5 Reasons Why Dogs Hate Huskies

5 Reasons Why Dogs Hate Huskies

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Huskies are beautiful, gorgeous dogs that have enormous reserves of energy. They’re big, playful, communicative and full of love. But, when one goes to a dog park, it doesn’t take long to see how other dogs don’t take to very well to the husky.

There are many reasons why dogs hate huskies. But the five main ones are:

  • husky behavior
  • prejudice from other dogs
  • sexual behavior
  • the subtleties of canine communication
  • general apathy.

While the husky will itself most likely be the cause in some way, there could be issues going on with other dogs.

The best solution in most of these situations will be to remove all the dogs in question; regardless if your dog is the husky or the one upset at the husky’s presence. This will ensure everyone’s safety while also being able to calm the dogs that are most upset.

1. Exuberant Energy ; Rushing at Other Dogs

More often than not, the reason why many dogs don’t like huskies is because of their vast reserves of abundant energy. This often results in the husky lunging or rushing at other dogs, which is intimidating. While the husky may not intend aggression, other dogs – especially smaller ones – interpret it as such.

Fortunately, out of most suggestions for reasons listed below, this one is treatable. You can, of course, train a husky to be less exuberant in their approach to other dogs and people. This will do a lot to quell the problems that come up.

Note, though, you shouldn’t use the dog park to try to socialize your dog because there are too many uncontrollable variables.

2. Prejudice

Sometimes, there are some dogs that have an awful initial experience with a particular breed. If it was bad or frequent enough, they will develop a prejudice toward that breed. This could be the case when it comes to a husky.

In severe instances, the dog taking offense to the husky may simply have a bias against the features. Therefore, they could have an aversion to any big, fluffy dog with pointy ears and a long snout.

There are also some smaller breeds of dogs that go nuts at any other kind of dog bigger than themselves. Chihuahuas are famous for this. The best way to handle such a situation is to take the husky from the view of the dog expressing its displeasure.

3. Gender ; Sexuality

Of course, there’s always the matter of gender and sexual behaviors that can often come into the picture. If a dog is pregnant or if there are many male dogs with a fertile female around, they will not like a husky. Females are incredibly aggressive when in heat or pregnant.

This will be especially true if the husky is fully intact; it presents a threat to the rest of the pack wanting the female. The only way to handle this is by removing the husky from the situation.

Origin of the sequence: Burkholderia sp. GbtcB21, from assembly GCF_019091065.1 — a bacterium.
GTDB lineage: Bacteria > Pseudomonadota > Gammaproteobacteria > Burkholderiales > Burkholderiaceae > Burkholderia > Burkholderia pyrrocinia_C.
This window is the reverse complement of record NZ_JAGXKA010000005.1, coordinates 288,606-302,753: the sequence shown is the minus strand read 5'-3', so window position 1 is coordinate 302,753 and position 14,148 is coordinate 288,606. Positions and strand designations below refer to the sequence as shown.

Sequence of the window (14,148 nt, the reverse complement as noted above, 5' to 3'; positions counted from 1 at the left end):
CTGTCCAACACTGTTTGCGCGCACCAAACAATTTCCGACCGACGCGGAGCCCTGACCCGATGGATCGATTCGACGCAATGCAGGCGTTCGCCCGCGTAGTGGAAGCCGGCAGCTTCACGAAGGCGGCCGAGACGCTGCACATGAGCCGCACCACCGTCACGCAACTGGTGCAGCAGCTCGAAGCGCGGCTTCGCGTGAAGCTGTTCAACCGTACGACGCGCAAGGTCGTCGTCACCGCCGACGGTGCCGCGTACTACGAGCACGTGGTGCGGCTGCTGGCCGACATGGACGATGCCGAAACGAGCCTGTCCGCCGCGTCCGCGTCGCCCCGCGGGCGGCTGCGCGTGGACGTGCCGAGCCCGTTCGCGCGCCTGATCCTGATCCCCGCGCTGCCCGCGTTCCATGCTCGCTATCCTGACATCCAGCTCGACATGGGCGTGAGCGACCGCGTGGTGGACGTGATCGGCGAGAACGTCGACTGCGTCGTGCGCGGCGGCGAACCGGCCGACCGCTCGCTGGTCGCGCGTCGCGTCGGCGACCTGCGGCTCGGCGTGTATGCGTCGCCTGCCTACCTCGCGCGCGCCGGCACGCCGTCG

Also, neutering the dog will do much to prevent it from wanting to chase willing females in heat.  What’s more, if you’re looking to breed your dog, do it responsibly and under the right conditions. Don’t let your dog mate haphazardly.

4. Signals

Dogs have an intricate communication system that many humans can’t interpret or don’t pick up on. It’s possible the husky is putting off some kind of signal that’s sending other dogs into a tizzy. Alternatively, the other dogs upset with the husky are picking up on some sensation or attitude they don’t like.

This is often the case when you know it’s not any of the other reasons mentioned here. Removing all the dogs involved is the best way to handle this situation so it doesn’t get too far out of hand.

However, it may be a good idea to learn how to read this kind of language so you can increase your chances of anticipation in the future. This will be individual to each dog’s personality, temperament and sociability.

5. Disinterest

Then again, it could be that the husky shows disinterest in interacting with other dogs, this can be very upsetting in some cases. Or, the other dogs display great indifference toward the husky in general. This can be off putting to the husky.

The good news is this doesn’t often end in a fight or other aggressive behavior. Even if the ambivalence is mutual with a bit of tension, there shouldn’t be issues. They simply aren’t digging each other.

If your intention is to try and get the dogs to be friends, it’s best to introduce them in this way and take things slow. Allow the dogs to gradually get used to each other and try not to force anything.

Conclusion

Dogs hating huskies is very much similar to when we meet new people. We come across some who we really like, others we don’t and yet some are just okay. Therefore, we react as such. This behavior dynamic is also true for dogs. Some they make fast friends with and others they will box, seemingly to the death.

Whether you have a husky or another type of dog that doesn’t like huskies, you can do a lot with training to help quell some of the behavior. But, figuring out your dog and its preferences will go a long way in helping to stop some aggressive interactions that can occur.

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